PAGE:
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11 Hurricane Facts for Kids

Jennifer Betts
Hurricane Elena in the Gulf of Mexico

Hurricanes are powerful storms that start in warm ocean waters. While hurricanes are natural disasters known to leave people homeless and cause a lot of damage, there are other interesting facts about these unique severe storms.

1. Hurricanes Produce Tornadoes

As if the waves and winds aren't bad enough, when a hurricane hits land, it can produce tornadoes. According to Dr. Greg Forbes, 20 percent of tornadoes are caused by hurricanes in the U.S. in the month of August. This can go up to 50 percent in September; however, most of the tornadoes hurricanes cause are weak and don't last long on land.

Perth beach lightning storm

2. Hurricanes Lose Power Over Land

Hurricanes need water to thrive. So, when they hit land, they don't have the energy coming from the ocean anymore. This means the hurricane will start to break up and slowly die. So if you live in Nebraska or another land-locked state, there's no need to worry about a hurricane.

3. One of the Worst Hurricanes Happened in 1780

The Great Hurricane happened in 1780 in the Caribbean islands, and it is assumed it made landfall in Barbados. While the point of origin isn't known, it did kill more than 20,000 people, making it one of the deadliest storms.

4. Hurricanes and Typhoons Are Both Tropical Cyclones

A tropical cyclone is a spinning storm that starts over warm water. A hurricane and a typhoon are a type of tropical cyclone. The only difference between the two is the ocean they start on. For example, hurricanes start over the North Atlantic, Northeast Pacific, and South Pacific Oceans, while typhoons originate over the Northwest Pacific Ocean.

5. The Eye of a Hurricane Is Calm

The entire hurricane revolves around the eye of the storm. This means the winds circle around the eye, so the winds in the eye of the storm are rather calm. When the eye comes over, it is kind of like having a small break from the wind.

The eye of a hurricane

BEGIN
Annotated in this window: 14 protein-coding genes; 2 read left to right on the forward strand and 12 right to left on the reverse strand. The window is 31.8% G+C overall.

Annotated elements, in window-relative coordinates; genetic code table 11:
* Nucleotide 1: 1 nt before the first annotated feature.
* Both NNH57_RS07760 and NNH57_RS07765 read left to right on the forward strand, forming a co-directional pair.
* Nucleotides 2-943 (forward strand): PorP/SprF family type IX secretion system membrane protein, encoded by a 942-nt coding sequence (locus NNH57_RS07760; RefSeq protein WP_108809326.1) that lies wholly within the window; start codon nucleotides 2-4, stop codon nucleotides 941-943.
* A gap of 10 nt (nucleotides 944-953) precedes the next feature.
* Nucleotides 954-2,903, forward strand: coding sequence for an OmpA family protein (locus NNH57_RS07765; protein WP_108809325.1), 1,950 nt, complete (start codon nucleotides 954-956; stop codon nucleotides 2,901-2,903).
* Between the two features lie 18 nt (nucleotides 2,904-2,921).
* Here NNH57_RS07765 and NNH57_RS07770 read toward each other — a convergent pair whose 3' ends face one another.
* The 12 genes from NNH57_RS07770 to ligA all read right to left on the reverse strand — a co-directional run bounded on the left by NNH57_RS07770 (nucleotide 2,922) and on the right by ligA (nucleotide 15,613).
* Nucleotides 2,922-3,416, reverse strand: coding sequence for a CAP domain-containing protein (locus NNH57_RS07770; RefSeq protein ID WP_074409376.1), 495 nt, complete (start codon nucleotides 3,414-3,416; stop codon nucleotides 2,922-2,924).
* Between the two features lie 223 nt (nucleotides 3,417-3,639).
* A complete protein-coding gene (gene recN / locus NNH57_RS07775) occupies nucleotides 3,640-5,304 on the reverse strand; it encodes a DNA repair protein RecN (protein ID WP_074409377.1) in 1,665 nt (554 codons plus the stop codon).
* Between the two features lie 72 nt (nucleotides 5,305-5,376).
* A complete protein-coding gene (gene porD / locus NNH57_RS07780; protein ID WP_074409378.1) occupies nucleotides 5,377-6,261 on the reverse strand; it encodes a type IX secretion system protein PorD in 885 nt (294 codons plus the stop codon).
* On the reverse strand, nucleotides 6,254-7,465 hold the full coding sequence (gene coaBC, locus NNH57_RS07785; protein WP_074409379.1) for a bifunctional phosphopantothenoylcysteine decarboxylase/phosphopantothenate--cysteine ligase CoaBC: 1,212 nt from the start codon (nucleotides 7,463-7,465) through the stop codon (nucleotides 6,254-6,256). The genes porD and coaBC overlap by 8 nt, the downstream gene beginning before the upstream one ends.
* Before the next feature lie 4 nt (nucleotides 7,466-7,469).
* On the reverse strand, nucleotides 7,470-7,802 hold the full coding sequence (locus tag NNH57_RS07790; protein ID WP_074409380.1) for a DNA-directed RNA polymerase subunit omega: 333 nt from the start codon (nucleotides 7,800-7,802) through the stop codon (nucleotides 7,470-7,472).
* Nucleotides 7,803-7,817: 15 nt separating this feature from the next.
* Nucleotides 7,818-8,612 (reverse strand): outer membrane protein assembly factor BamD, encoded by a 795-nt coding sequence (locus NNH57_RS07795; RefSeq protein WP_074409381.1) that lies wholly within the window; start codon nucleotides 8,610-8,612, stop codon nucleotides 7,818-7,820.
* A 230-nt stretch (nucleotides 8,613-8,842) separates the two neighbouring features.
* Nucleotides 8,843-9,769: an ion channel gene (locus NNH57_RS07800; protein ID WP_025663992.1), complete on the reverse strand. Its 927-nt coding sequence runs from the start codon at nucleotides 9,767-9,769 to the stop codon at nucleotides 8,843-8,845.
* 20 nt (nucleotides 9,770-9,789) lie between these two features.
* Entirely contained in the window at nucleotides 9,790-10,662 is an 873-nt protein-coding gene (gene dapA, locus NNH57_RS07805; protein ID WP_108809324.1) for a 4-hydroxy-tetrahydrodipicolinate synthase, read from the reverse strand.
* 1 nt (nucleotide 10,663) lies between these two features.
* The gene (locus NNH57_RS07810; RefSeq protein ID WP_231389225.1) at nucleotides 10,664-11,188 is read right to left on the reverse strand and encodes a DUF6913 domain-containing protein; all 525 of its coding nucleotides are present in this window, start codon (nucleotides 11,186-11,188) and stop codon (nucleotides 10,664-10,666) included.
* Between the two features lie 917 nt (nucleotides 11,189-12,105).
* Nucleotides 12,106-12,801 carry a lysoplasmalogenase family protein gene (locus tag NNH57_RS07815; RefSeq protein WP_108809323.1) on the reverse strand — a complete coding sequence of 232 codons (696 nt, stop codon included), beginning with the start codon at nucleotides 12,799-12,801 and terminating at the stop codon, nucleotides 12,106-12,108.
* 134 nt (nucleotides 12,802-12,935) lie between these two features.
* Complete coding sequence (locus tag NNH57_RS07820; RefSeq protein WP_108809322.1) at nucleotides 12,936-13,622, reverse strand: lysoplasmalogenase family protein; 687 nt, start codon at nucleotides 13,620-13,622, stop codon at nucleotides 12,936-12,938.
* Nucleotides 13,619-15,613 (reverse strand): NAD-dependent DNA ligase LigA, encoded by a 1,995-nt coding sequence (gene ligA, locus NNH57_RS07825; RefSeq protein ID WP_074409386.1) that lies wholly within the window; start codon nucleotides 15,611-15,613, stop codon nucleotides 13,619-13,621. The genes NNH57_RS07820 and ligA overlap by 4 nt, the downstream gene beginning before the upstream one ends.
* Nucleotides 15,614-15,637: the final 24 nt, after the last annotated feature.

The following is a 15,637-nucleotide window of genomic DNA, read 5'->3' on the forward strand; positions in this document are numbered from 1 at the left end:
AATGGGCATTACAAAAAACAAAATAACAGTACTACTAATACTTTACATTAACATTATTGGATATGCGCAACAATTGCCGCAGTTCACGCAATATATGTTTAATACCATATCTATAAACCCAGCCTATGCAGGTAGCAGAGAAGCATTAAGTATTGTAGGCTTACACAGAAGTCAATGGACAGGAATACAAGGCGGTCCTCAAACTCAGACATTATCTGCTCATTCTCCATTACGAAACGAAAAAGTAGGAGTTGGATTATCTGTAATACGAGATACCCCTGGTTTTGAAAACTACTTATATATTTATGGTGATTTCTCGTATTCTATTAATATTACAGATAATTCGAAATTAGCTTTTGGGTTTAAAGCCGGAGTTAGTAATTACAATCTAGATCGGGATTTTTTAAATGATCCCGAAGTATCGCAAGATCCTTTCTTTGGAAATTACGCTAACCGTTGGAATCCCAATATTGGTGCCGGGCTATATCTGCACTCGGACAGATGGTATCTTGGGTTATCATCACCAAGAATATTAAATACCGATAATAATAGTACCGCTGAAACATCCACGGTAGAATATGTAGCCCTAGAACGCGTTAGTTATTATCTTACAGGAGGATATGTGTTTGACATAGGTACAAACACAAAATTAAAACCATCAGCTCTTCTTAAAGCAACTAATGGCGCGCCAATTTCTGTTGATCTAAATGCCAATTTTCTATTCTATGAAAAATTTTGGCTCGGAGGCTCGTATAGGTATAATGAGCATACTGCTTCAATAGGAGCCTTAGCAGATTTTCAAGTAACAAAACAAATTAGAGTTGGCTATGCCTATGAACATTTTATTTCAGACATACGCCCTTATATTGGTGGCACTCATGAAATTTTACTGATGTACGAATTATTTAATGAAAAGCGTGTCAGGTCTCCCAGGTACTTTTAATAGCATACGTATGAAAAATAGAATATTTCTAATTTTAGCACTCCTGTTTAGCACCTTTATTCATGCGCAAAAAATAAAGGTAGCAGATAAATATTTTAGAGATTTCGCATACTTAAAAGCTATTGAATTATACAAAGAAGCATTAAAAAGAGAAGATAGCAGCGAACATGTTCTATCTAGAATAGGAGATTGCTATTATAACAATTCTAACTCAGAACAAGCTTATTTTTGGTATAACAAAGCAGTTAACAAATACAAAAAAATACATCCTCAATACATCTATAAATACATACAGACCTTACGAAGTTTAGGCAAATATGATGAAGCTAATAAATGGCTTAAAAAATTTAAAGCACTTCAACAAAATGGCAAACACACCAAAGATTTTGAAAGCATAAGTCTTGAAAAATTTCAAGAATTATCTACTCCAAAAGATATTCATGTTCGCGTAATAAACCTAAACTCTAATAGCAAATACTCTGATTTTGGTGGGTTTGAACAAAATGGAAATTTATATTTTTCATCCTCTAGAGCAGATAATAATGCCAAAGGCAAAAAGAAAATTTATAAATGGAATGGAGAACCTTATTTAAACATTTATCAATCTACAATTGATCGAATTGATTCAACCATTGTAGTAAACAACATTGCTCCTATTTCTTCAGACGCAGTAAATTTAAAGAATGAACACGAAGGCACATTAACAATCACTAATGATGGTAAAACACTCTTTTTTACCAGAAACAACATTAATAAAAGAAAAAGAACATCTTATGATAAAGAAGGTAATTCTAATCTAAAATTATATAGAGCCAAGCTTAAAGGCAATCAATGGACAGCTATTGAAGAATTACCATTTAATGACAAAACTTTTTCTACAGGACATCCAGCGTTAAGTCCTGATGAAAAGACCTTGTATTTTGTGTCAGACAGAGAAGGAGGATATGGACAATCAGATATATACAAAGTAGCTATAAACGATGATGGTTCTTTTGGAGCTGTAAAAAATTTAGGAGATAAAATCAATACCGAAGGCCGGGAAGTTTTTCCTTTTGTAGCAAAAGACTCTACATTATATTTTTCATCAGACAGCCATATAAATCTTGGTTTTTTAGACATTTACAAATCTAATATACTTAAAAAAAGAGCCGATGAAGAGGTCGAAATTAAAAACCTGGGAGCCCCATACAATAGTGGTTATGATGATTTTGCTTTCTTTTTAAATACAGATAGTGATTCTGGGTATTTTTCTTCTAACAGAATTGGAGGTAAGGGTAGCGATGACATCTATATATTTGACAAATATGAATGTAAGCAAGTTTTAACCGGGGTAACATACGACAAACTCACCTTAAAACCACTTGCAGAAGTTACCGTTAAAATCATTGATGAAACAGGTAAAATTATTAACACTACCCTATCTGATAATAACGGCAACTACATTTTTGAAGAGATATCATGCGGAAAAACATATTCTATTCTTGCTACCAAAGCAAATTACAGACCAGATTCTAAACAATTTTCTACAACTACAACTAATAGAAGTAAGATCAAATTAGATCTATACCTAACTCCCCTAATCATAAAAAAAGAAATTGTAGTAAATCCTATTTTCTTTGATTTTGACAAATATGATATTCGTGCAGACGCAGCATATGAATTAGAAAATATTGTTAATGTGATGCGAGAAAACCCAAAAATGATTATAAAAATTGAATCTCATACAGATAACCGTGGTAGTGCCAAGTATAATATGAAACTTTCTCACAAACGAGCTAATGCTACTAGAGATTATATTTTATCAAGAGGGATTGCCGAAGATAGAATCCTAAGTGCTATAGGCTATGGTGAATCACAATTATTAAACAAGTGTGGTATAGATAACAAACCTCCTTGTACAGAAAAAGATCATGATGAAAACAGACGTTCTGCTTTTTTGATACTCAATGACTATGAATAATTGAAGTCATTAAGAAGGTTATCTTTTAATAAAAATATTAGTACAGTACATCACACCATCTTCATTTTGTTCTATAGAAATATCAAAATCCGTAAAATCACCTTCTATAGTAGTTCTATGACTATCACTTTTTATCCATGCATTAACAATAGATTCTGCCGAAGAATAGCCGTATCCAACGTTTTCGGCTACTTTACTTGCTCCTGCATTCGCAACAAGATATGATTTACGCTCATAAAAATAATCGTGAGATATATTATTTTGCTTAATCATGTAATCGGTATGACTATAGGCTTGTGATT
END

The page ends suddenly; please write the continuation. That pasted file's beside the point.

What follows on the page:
6. Hurricanes Spin Different Ways Depending on Where You Are

While you might think all hurricanes would spin the same way, this is simply untrue. Hurricanes spin in different directions depending on where they start. So, hurricanes in the Southern Hemisphere spin clockwise while those in the Northern Hemisphere spin counterclockwise.

7. Hurricanes Will Spin Around Each Other

It would make sense that when two hurricanes collide, they would join together to create a big storm. However, instead they dance around each other. This is called the Fujiwhara Effect. If the storms are of similar size and intensity, they might just spin around each other before going on their separate ways. If one is much bigger, however, it might absorb the smaller one.

8. Hurricanes Need Heat and Water to Form

Hurricane seasons are only when the water is warm, and there is a very specific reason for this. Hurricanes need warm ocean water and moist air above the ocean to form.

9. Hurricanes Can Reach Speeds of Over 157 mph

At its most dangerous, a hurricane's wind speed can exceed 157 mph. This is faster than some cars go in races. This is why hurricanes can cause so much damage to areas of land that they hit.

10. Hurricanes Come in Categories

There are five different categories that hurricanes come in. The type of category they fall into depends on the speed of the winds.

  • Category 1: Up to 95 mph
  • Category 2: Up to 110 mph
  • Category 3: Up to 129 mph
  • Category 4: Up to 156 mph
  • Category 5: Anything over 157 mph

11. Hurricanes Were Once Named After Real People

Clement Wragge is the meteorologist credited with naming hurricanes, but he got into a little trouble when he started naming bad storms after political figures he didn't like. In the 1940s, it became popular to name storms after important people like wives and girlfriends. Could you imagine naming a storm after your mom?

Most Dangerous Storms

There are a lot of different storms caused by weather, but a hurricane is one of the deadliest. It is a powerful storm that starts over the ocean and sometimes hits land. It can wreak a lot of havoc, kind of like your brother or sister.

11 Hurricane Facts for Kids